DAY 7 - July 11th
(Hike to Ezabisi)
After a large breakfast we headed off for Ezabisi, a small Kango village on the bank of the Uele River. Unlike the Zande (the majority tribe) or Barambo, who are primarily agriculturalists and hunters, the Kango are unique in making their livelihoods primarily from fishing. Many of their small villages, which dot the shores of the Uele, are inaccessible except by water, and so are isolated from the rest of the world. To get to Ezabisi we hiked 11km from Disolo, following a practically invisible, winding trail, mostly through pristine primary forest. Without our porters I'm certain we would have lost the way.
Since we had a schedule to keep to and we needed to keep moving, it wasn't ideal for collecting. Even so, I managed to snag some interesting specimens and, more importantly, really captured the interest of my traveling companions.
Once arrived in Ezabisi, began by meeting with the village chief and the elders of our small church congregation. I'll admit that the Charaxes, Papilio, Graphium, Neptis
, etc. flying about were quite distracting, but it wasn't an appropriate time for collecting and my colleagues rightfully judged that it would have negatively impacted our work and the relationships we had come to establish. So, the nets had been tucked away into the tent and remained there until our departure the following morning. Our meeting went well and soon we were swapping fishing and hunting stories.
Here the chief (on the left) is describing a design for a wild boar trap:
They're laughing because, when I pulled out my camera, I had jokingly told them I had come to steal their hunting secrets. An important thing to know about culture in this part of the country is that at a baseline people are suspicious or your motives if you are an outsider, and even more so, if you are a foreigner. There's a long history of exploitation at the expense of Congolese and, I think rightfully, people are wary of being taken advantage.
Our meeting drew to close when the mamas approached saying our bath was ready. It being midday, this was a bit of a surprise to me (usually a bath is offered at the end of the day), but one simply can't refuse hospitality, especially after a long hike through the humid rainforest. I was led to a small 3-walled screen in which was placed a practically boiling bucket of milky water and two lengths of bamboo on which I would have to balance so that I wouldn't be standing in the mud. I very quickly rinsed off and still finished feeling more like a sandy boiled lobster than I imagined possible. Well, I guess, it's the thought and consideration that counts.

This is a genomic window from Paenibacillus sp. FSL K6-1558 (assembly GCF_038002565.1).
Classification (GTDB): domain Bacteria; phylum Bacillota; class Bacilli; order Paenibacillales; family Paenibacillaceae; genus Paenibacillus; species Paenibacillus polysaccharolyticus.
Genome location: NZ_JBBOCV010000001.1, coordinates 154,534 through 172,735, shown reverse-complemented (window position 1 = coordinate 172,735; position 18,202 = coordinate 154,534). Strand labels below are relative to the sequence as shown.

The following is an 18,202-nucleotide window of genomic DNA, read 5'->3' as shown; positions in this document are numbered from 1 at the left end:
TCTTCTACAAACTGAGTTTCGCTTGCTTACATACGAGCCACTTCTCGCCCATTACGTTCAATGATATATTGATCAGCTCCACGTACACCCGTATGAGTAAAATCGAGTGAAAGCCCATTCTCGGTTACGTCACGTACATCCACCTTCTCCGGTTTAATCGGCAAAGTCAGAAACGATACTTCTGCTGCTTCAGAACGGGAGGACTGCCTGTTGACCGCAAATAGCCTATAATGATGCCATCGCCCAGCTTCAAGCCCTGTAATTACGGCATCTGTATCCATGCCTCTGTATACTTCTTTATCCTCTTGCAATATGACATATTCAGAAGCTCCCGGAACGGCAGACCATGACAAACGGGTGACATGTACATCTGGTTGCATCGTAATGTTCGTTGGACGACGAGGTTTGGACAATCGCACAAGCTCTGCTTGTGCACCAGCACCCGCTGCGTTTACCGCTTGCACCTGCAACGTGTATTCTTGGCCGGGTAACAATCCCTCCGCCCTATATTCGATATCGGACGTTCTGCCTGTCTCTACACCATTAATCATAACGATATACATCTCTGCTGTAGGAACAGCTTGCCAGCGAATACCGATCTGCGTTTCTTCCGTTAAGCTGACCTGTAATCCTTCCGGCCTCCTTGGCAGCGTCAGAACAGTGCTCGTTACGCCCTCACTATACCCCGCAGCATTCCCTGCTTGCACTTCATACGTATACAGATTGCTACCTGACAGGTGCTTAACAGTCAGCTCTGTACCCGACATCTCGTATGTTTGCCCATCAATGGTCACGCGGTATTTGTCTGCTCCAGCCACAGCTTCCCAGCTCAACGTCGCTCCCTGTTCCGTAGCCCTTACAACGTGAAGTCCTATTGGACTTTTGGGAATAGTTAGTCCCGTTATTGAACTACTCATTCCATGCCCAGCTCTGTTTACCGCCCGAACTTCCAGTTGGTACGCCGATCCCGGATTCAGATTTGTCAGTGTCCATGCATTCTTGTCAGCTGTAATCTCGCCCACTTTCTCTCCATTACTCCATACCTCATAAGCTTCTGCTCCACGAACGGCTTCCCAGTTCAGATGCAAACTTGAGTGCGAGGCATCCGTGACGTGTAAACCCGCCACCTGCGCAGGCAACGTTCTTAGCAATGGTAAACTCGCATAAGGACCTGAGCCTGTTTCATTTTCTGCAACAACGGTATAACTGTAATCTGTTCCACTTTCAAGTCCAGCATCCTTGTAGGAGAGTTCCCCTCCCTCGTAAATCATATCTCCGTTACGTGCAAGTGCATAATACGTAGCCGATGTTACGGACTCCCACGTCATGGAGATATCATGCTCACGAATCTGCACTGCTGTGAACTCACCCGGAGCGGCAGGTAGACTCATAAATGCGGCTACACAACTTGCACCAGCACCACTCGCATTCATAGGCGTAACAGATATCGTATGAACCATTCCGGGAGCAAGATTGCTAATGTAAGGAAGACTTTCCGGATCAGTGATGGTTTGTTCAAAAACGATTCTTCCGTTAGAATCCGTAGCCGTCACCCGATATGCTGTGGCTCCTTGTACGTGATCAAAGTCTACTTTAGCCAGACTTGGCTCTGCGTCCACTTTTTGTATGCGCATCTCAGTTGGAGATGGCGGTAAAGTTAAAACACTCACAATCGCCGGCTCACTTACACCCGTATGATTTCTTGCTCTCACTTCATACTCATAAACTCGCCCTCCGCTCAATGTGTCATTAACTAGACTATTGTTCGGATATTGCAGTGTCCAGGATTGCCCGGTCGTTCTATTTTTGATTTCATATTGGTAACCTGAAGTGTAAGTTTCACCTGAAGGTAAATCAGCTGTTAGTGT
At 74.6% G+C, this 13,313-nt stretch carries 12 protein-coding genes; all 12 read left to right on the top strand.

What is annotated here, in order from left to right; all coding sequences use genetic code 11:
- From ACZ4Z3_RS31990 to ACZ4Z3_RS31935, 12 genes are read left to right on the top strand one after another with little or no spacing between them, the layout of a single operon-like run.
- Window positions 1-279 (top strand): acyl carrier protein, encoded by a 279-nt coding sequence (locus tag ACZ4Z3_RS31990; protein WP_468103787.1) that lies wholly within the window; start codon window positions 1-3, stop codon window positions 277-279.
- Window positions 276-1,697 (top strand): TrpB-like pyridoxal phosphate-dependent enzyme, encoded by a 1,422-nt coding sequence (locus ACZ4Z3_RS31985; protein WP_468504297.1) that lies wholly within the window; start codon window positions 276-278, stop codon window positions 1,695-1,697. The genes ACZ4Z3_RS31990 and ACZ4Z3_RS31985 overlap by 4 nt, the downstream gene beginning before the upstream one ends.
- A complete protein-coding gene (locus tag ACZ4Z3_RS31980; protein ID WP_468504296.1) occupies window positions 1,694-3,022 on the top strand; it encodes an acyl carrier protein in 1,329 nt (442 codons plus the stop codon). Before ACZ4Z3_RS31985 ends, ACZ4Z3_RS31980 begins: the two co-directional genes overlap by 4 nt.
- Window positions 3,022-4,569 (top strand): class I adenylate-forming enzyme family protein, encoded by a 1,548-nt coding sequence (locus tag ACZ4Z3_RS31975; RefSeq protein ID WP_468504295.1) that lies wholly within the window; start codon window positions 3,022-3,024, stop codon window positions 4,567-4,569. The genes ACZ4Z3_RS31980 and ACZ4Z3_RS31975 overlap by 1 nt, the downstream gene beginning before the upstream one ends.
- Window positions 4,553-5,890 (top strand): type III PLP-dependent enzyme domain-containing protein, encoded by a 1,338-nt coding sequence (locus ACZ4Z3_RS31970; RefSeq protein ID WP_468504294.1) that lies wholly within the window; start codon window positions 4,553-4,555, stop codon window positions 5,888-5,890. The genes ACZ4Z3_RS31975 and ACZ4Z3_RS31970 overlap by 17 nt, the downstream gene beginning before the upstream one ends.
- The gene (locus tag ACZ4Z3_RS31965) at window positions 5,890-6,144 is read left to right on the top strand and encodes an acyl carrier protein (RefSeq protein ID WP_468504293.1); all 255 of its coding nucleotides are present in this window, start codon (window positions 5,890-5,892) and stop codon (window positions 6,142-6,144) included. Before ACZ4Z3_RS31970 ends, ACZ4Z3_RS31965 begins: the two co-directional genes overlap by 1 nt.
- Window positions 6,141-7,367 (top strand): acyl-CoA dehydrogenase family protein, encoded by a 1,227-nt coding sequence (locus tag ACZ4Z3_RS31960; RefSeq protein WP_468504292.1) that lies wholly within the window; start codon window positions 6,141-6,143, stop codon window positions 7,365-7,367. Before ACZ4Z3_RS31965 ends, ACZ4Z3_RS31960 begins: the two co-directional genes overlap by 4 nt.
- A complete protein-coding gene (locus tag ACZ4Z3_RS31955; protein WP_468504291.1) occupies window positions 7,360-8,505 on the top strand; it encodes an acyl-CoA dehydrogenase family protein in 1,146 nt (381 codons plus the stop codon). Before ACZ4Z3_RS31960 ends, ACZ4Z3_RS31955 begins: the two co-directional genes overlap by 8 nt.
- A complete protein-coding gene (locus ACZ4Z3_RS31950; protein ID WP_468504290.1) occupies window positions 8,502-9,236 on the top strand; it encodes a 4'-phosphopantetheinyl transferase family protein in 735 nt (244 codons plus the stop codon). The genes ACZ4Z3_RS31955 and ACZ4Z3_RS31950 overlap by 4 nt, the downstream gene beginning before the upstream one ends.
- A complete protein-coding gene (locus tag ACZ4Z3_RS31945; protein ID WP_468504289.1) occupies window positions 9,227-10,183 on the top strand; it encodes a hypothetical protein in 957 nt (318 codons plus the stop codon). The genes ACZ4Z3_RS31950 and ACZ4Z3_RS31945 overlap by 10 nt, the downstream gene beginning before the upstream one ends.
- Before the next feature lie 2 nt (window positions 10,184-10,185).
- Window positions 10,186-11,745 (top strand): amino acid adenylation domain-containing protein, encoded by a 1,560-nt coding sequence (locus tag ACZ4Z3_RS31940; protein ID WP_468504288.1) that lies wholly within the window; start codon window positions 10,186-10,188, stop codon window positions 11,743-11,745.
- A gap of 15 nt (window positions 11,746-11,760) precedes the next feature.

The village mamas:
As evening began to fall, I was pleasantly surprised that the elders agreed to let me do some fishing! I had brought a couple of fishing poles and tackle with me just in case the opportunity presented itself.
Here's me & one of my young fishing guides:
The Kango use these long, hand-carved, round-bottomed, dug-out canoes, which are notoriously unstable, and yet they all seem as comfortable standing in a canoe as they do standing on land. Incredible!
Unfortunately, I didn't catch anything (though I definitely had a bite), but my time out on the river, in the dug-out canoe, casting my line, and enjoying just how adept the young Kango men are in their boats, is one I won’t soon forget. It was one of those moments when you feel that you are just where you ought to be. It’s hard to convey how “foreign” or “exotic” it is compared to where I grew up in northern Ontario, Canada, and yet I felt at home, like being at camp with the men of the family : drinking coffee while sitting around a fire, talking about the big one that got away, and comparing notes on how to best trap a monkey.
Fishing nets are a common sight in the village:
I ended up giving away about half of my tackle:
I grew up fishing on lakes from motor boats and so I feel I have a good sense of what lures work well... in Ontario. No telling if anything I brought with me would perform in the silty flowing water of the Uele, or attract the local fish species. I asked the guys to keep notes and give me a report the next time I visit. Amusingly, the pastor who received the treble-hook spoon (above) plans on fishing for crocodiles. I had inherited that spoon from my grandfather, who I'm sure would be pleased to know how it's now being re-purposed.